The Topic of Weapons on College Campuses Rears Its Ugly Head at Tri-C

Author: Share:

According to a Cuyahoga Community College Eastern Campus police report, on Nov. 12, 2019, campus police were asked by the dean of student affairs to escort student Matthew Marting, 19, to the office. The dean needed to speak to the student regarding an alleged incident that took place days prior in which Marting may have displayed a knife in class. When Marting was removed from class by campus officers, it was discovered that he was in possession of both a loaded 9 mm handgun and one magazine clip. He did not have a permit to carry the weapon. It is worth noting that Tri-C, according to the concealed carry statement, “prohibits possession of weapons…by its students, staff and faculty.”

 Following the discovery of the firearm, Marting was promptly arrested and mirandized. According to the report, when asked why he brought a loaded weapon to school he responded, “I do not know I guess I forgot about it.” Marting was also asked, upon his arrest, if he was in the possession of any other weapons. Marting responded by informing the officer he had a small box cutter on his keychain. When contacted, Marting was unavailable for comments. Following his arrest, Marting was then transported to the city of Bedford jail where his bond was set at $10,000. 

This incident just leads to more questions that need answers. One of those questions being what actions should we take if we suspect that someone has a weapon? When speaking with the Eastern Campus police chief, he stated that the best course of action to take is to first contact campus police using the non-emergency phone number. Unless you feel there is imminent danger, in which you should then contact campus police using the emergency phone number. The police chief also stated that they “will not ignore any concerns.”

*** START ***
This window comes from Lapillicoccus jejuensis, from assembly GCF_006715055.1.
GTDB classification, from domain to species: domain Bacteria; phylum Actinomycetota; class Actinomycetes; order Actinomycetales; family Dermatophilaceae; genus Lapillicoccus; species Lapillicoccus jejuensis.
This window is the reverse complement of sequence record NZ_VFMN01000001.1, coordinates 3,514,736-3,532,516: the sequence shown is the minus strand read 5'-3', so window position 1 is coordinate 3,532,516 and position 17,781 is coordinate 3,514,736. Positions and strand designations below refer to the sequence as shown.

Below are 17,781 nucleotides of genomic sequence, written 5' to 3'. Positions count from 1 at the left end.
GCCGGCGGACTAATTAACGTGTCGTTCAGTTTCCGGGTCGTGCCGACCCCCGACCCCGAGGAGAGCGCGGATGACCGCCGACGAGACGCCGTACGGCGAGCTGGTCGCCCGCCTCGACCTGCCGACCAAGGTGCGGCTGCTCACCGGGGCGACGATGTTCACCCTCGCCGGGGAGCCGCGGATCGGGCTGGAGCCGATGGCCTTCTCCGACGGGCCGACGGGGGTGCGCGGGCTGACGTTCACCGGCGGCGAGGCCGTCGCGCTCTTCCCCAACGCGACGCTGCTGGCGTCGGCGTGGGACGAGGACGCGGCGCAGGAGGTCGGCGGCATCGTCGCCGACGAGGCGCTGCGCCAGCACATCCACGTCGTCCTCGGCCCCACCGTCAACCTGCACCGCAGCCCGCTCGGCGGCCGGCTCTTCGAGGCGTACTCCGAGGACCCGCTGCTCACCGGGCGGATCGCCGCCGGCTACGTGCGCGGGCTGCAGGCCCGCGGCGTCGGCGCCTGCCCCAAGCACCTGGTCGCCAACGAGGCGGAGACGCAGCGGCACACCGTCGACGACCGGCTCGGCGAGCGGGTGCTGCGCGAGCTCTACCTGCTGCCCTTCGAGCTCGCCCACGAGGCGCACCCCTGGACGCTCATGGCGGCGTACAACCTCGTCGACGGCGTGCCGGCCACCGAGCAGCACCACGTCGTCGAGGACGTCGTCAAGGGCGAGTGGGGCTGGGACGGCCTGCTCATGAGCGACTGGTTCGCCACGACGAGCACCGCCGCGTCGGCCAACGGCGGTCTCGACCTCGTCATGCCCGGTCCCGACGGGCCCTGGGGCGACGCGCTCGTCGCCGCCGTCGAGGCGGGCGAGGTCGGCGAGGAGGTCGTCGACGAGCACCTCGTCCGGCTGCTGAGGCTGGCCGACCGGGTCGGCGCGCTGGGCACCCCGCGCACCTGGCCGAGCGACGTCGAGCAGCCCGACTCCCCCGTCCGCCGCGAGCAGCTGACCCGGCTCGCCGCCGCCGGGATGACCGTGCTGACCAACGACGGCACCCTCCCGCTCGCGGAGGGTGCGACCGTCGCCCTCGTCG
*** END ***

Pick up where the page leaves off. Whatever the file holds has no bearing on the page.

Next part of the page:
In conjunction with that, there is the question of what is considered to be a weapon according to the college? You would tend to think of a weapon as a firearm or something extremely out of the ordinary like a crowbar. However, the chief noted that a weapon is “anything that can harm anyone at all.” So that means any common self-defense equipment, such as mace and Tasers, also qualify as weapons and are prohibited. Tri-C has a zero-tolerance policy as it pertains to violence on college property.  

With the understanding of what the college’s definition of a weapon is and that they are prohibited, there is still the question of if there should be some type of amendment to the policy? It is known that Tri-C does everything in their power to protect students, faculty and staff while on campus. In fact, violent crimes are not the most reported. According to the college’s 2019 Annual Safety Report, theft was the most reported crime at 75%. But what about the time when commuting to and from campus? We all know there is a constant threat of violence on innocent people every day, such as car jackings and muggings. There are then those individuals who don’t have the luxury of leaving their weapons in a vehicle because they take public transportation to and from campus. They have the right to have a sense of comfort when making their commute.  

Undoubtedly, there are people that stand on both sides of the argument as it pertains to weapons on campus. There are those who believe that they have the right to protect themselves. Then there are those who believe that they have the right to be on campus and not worry about the “wrong person” having a weapon. This may be the time to have an open discussion about the issue at hand. Potentially, an open forum with administrators to help both sides voice their concerns. When trying to retrieve a statement, President Alex Johnson, Ph.D.,was unavailable for comments. 

Previous Article

Inclusivity Is No Longer Optional

Next Article

New Guidelines for Financial Aid

More from The Voice

Leave a Reply